A Woman's Dream
When I was young, I wanted to be a midwife, but in discovering that my brain is more skilled at concepts over facts, I transitioned from nursing to psychology and went the distance toward a doctorate.
The quiet dream to journey alongside a woman in birth never died, but it was certainly buried underneath the weight of more practical career moves.
And when a very beloved friend informed me of her pregnancy, the voice of teenage Lisa-Marie came from within. “Do you remember my dream?” I felt her again. And I knew that she couldn’t imagine not being an active participant in her precious friend’s journey into motherhood. So, I registered for a Doula course.
And this past week, I spent hours and hours learning about labor and delivery, practicing skills to soothe with my heart, head, and hands, and discovering options to navigate through challenging deliveries.
I enjoy education, but the most riveting moment of this experience, was a found in a woman.
On the last day, my Doula educator, Jacqueline, was asked, “If you won the PowerBall, what kind of birthing center would you create?” And, in a visible transfiguration, light began to shine out of her pores, as she described every single intentional aspect of her imagined facility. She took me on a journey of her dream, and every detail was perfect--right down to the hooks in the ceilings.
And in this passionate moment, I saw another teenage dream remembered.
To witness a woman dream is bliss. She begins with a gritty sigh from her gut. Her head rolls back, eyes to the heavens and heart center open. Her eye lashes flutter. Her vocal cords release the song that her soul wrote. And she begins to paint with her hands. A little of this here. And another splash there. She labors. She grasps for something solid to ground her as she expresses the fullness of her wild spirit. It isn’t well-formed, but it is perfect. Because it came from her womb. A dream she created in private. When she was free from all the noise, the influences of others, and the pressures of practicality.
To witness a woman dream is bliss.
For women, our desires reside in the dark parts of us. The parts we are afraid to touch—too scared to realize, but never abandoned. They are often fearsome, because they reside alongside our untamed cravings, our deviance, our unbridled passion. There is no order in this depth—only the rawness of our fantasy. Riveting chaos. And because of that, sometimes the dreams feel unsafe. We tiptoe toward them—afraid to wake the sleeping giant, unsure of what her roar will sound like and what changes she will require of us if stirred awake.
We are afraid of the labor that will be initiated when the desire rises to the surface of the dark waters after a long period of incubation.
The baby's coming.
It’s time to push.
And, now alive with her dream recalled, Jacqueline, continues to educate on the process of labor. And she softly announces, “Oh, this is just my favorite fact. It is oxytocin, the bonding chemical, that creates contractions. And those contractions are what brings our babies into our arms. But it all started with chemical connection.”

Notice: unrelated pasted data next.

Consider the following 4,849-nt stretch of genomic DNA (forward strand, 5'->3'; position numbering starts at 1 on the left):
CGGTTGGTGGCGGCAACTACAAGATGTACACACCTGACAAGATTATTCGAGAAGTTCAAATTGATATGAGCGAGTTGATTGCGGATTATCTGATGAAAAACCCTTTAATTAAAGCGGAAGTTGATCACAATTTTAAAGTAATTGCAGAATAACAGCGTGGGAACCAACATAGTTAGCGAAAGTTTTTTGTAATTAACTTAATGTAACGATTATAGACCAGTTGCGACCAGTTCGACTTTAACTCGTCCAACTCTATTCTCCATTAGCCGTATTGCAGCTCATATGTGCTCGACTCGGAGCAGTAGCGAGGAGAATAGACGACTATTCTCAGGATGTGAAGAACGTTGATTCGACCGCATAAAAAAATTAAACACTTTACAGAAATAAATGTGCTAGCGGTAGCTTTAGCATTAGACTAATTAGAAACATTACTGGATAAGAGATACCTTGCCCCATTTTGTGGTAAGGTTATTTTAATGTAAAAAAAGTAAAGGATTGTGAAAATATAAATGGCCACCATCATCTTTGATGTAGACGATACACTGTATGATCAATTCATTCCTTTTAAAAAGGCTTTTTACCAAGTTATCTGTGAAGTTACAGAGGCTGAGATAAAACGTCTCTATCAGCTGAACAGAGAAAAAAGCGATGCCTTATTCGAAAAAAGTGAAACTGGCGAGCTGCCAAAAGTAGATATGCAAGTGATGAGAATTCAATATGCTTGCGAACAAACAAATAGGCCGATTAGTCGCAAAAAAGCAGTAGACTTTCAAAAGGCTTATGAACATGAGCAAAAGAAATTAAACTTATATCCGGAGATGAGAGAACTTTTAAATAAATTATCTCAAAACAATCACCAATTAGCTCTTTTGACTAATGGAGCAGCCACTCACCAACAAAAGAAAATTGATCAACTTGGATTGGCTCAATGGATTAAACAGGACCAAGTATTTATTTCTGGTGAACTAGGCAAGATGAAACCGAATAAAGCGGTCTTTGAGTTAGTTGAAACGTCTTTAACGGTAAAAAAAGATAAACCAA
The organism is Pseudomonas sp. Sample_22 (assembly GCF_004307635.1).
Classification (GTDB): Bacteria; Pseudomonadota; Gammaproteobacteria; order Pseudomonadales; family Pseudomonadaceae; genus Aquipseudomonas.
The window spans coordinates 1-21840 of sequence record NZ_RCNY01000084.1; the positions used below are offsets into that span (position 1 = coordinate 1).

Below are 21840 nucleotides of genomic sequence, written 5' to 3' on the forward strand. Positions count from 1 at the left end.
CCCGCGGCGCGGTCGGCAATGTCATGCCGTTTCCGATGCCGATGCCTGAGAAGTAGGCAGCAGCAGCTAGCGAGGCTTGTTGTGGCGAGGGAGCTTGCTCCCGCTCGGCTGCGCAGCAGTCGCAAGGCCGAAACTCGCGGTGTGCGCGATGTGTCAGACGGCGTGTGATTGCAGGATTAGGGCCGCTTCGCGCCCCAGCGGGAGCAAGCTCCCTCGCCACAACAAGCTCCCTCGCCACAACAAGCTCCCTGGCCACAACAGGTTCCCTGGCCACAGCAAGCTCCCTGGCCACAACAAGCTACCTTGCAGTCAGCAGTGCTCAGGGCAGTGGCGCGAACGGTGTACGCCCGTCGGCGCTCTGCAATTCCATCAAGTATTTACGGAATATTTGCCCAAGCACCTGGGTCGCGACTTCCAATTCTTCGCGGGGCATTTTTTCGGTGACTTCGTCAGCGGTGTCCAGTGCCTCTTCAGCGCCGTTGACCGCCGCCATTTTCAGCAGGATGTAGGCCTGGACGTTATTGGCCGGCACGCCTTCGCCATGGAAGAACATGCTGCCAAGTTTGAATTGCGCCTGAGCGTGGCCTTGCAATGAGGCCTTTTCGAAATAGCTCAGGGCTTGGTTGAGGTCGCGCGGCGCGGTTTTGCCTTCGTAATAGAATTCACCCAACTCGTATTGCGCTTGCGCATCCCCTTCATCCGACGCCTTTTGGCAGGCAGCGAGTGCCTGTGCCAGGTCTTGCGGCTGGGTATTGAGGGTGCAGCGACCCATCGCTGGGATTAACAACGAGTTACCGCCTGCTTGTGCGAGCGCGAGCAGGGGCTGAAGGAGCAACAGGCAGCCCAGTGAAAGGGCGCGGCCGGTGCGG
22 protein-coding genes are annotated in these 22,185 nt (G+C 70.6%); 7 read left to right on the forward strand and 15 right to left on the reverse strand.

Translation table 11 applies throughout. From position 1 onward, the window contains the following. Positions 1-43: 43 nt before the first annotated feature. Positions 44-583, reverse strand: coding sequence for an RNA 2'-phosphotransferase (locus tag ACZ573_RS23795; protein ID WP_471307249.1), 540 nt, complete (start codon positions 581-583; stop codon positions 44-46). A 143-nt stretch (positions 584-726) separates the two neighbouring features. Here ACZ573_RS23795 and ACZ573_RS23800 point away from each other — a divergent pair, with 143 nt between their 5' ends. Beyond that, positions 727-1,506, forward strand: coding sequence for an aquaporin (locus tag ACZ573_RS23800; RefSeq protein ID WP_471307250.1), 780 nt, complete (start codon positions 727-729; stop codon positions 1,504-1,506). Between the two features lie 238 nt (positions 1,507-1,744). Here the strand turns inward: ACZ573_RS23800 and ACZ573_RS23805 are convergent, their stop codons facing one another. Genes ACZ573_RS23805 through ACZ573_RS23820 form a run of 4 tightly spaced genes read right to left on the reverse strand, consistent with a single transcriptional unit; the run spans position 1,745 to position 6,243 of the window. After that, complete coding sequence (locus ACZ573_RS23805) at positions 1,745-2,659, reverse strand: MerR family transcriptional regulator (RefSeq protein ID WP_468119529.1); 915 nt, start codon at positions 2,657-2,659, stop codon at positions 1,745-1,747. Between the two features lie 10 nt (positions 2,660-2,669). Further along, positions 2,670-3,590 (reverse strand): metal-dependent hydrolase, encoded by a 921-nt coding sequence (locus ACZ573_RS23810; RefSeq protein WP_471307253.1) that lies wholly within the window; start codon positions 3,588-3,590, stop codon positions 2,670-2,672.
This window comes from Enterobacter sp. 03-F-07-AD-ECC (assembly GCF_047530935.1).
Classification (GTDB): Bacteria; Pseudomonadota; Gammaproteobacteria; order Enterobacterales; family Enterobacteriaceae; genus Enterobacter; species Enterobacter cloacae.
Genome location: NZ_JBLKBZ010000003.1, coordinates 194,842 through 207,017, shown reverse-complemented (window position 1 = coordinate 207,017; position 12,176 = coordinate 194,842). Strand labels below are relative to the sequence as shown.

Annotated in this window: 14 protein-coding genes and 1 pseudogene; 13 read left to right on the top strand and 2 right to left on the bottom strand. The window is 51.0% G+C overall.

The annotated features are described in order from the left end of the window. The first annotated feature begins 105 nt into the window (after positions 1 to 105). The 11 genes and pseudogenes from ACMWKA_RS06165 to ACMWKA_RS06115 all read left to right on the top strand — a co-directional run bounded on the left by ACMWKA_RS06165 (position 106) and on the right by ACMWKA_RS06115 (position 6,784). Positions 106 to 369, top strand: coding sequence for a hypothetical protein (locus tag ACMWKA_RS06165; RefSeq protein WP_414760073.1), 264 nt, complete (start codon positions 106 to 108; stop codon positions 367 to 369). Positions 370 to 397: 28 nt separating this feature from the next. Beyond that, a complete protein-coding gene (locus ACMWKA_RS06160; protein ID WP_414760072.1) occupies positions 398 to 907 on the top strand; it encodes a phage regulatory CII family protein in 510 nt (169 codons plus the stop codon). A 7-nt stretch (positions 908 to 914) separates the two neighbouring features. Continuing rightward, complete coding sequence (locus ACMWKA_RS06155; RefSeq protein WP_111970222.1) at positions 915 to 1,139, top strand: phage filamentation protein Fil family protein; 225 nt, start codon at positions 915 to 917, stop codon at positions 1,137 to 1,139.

She went on to discuss that, during labor, when the fetus's head pushes against the cervix, the nerve impulses from this stimulation travel to the brain and stimulate the pituitary gland to release oxytocin into the bloodstream. Oxytocin then travels to the uterus and stimulates contractions. Oxytocin also increases production of prostaglandins, which increase the contractions further. It is this neurochemical, which is responsible for trust, attachment, and bonding, that induces and sustains enough internal force to send a new life into this world.
And, mother or childless, this is woman:
Initiated by a bond within, a woman builds a bridge from the necessary painful contractions to a dream realized.
In feminine psychology, there are seasons of emotional contractions that will initiate a painful descent into the spiritual underworld—where she will meet herself. In this underworld resides the darkness that also houses her dreams. Her desires. And her power. And the pressure, the agony, the surrendering releases the power that was always within. But it is her intuited bond to herself, as painted by her own chemical magic, that initiated the painful journey within. To birth the dream she buried.
So many of us have willingly adopted measures to stay disconnected from ourselves. The career path. The birth control. The antidepressants. The unprocessed partner. The wrong medicine. All efforts to remain unattached and avoid the initiation process. We know, within the collective unconscious, that this process is painful. We know it will require change. We know it will come with tears. We know we will have to revisit what hurts. We know that we will never be the same again.
But it is the spiritual contraction—the descent to the underworld within—that will birth a new thing. That dream. That true identity. That path of your own.
The holy transition.
To the teenager in me: In the Old Testament, midwife is meyaledet (מְיַלֶדֶת), but in the Talmud midwife is used interchangeablely with chakhamah (חכמה), which means "wise one.” A chakhamah is an educated, highly trained woman who assists a woman in the labor of her descent. You still made it, sweet girl. Just a different setting.
To the teenager in you: Your dream is perfect. You will be safe in your labor. All of heaven blesses you in your honored transition.
Here's the brave act of dreaming.